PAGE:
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Trigger mounting?

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  • Trigger mounting?

    Well, now that I've gone through a couple of iterations of constructing a trigger, while doing alot of reading on this thread and others, looking back I now have a silly question:

    Roland, Ddrum, etc use external triggers mounted off the rim, and Triggera mounts internal, both mounting positions like an 1" onto the head. Functionally they work well, so why utilize a crossbar mount? Why not just mount on trigger to the shell with an angle bracket?

    And also, foam is either cone, cylindrical.

    So, what do we gain by using a crossbar design?

    sorry for my confusion...
    Last edited by ronyd; 03-19-14, 11:40 AM.
    Sonor S-classix birch
    Paiste and Sabian Cymbals;
    Mapex ProM ->EAD10; Mesh heads; Yamaha Top Triggers, Gen16 and L80 cymbals;

  • #2
    I read in another post that you are using the Roland TD-3 module which doesn't support positional sensing, so there's no reason why you can't use an edge mounted design. If your Roland module supported, or if you intend to upgrade to a module that supports positional sensing, a center mounted trigger would be necessary for it to work. The reason the crossbar design, and later the cake pan design, became popular is because they mimic the designs Roland was using for their pads at that time. If you look at a PD-120 for instance, it's a crossbar design, and the PD125X is a basket (cake pan) design.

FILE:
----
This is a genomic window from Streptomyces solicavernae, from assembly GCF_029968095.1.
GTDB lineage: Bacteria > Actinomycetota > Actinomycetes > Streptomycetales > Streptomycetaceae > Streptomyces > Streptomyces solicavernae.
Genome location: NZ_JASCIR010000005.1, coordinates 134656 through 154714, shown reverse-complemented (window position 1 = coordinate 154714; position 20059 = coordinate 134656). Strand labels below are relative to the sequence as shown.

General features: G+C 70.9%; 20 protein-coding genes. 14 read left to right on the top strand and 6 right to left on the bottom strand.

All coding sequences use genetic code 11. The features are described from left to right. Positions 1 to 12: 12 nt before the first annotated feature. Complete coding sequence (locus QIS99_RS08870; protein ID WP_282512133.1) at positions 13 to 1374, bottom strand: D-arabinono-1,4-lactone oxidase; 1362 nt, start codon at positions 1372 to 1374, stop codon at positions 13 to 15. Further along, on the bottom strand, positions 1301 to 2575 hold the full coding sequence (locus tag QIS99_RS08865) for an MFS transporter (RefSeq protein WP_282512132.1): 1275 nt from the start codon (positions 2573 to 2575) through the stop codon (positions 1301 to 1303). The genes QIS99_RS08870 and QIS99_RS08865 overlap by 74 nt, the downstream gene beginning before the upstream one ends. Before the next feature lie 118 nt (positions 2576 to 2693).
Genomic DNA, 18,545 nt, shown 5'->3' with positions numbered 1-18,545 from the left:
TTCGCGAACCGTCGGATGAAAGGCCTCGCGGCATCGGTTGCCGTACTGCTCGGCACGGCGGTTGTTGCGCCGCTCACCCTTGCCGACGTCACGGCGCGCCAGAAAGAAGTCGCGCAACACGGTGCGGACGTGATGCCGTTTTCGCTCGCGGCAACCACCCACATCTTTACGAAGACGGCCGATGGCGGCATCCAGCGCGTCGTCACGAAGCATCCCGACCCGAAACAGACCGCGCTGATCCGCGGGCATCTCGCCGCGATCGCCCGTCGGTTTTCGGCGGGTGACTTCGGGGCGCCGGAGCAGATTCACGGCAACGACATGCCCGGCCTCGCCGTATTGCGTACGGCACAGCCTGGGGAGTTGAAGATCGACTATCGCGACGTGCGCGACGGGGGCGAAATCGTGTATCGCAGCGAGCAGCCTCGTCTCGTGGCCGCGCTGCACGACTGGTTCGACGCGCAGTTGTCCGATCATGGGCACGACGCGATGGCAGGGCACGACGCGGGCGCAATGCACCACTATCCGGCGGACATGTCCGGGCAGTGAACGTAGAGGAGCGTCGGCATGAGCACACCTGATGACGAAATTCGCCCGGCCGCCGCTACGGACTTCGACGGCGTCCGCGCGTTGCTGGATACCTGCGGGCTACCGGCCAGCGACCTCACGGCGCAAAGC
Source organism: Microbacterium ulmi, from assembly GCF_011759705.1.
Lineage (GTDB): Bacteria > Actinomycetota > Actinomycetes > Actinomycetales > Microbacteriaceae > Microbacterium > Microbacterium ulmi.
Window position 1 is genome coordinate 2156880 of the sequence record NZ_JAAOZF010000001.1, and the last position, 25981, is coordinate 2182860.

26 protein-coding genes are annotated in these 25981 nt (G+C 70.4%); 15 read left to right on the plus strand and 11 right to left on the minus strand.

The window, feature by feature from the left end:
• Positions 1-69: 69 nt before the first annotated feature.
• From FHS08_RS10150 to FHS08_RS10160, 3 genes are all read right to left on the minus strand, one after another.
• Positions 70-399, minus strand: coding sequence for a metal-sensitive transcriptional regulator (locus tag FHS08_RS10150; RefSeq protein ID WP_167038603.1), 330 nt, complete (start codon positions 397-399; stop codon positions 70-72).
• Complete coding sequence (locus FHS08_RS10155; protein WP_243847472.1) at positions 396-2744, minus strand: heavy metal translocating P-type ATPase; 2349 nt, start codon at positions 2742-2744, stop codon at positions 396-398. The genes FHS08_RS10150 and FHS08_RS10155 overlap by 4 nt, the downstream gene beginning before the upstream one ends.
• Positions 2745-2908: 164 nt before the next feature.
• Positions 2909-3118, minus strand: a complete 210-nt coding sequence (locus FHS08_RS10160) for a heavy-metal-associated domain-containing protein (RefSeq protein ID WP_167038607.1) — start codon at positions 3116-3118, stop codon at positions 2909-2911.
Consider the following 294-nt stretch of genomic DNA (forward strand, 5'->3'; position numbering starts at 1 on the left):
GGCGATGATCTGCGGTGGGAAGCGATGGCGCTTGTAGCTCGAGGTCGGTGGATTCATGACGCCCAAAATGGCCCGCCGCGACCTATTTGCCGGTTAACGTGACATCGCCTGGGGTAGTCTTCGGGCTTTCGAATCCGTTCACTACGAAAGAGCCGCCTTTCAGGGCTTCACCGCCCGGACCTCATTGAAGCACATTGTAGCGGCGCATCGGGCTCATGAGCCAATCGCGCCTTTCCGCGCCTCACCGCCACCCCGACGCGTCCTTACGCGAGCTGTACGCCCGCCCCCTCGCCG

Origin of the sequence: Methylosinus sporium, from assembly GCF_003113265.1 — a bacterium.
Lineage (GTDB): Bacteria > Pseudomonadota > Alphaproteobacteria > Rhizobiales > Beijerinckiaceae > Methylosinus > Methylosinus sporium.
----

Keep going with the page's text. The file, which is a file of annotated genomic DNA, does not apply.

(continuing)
Last edited by bwilburn79; 03-19-14, 12:05 PM. Reason: More info
    Roland TD12 module / DIY Kit in progress, Gretsch Blackhawk A (soon to be E) kit.

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    • #3
      aaah positional sensing. Now that makes sense. thankx for clearing that up for me.
      Sonor S-classix birch
      Paiste and Sabian Cymbals;
      Mapex ProM ->EAD10; Mesh heads; Yamaha Top Triggers, Gen16 and L80 cymbals;

      Comment


      • bwilburn79
        bwilburn79 commented
        Editing a comment
        With any trigger mounting method, the trigger (cone, tower, pillar, etc.) needs to contact the head directly in the center for PS to work as intended.

      • Viperr
        Viperr commented
        Editing a comment
        Even without PS, putting the trigger in the center will give the effect that strikes near the rim will sound softer then strikes near the center, just like on an acoustic drum. If the trigger is dialed in your module correctly.

    • #4
      A side mounted trigger will avoid a hot spot on your drum which results in inconsistent triggering.

      Comment


      • #5
        bwilburn79 yes the td3 does not support positional sensing. Another good point about being dead center for it to work. I was thinking offset so you are not striking the head and making direct contact with the cone so it doesn;t get damages. May not be the case.

        So the bottom line is for now, I should just go back to side mount if moving the trigger further into the center will produce the same result?
        Sonor S-classix birch
        Paiste and Sabian Cymbals;
        Mapex ProM ->EAD10; Mesh heads; Yamaha Top Triggers, Gen16 and L80 cymbals;

        Comment

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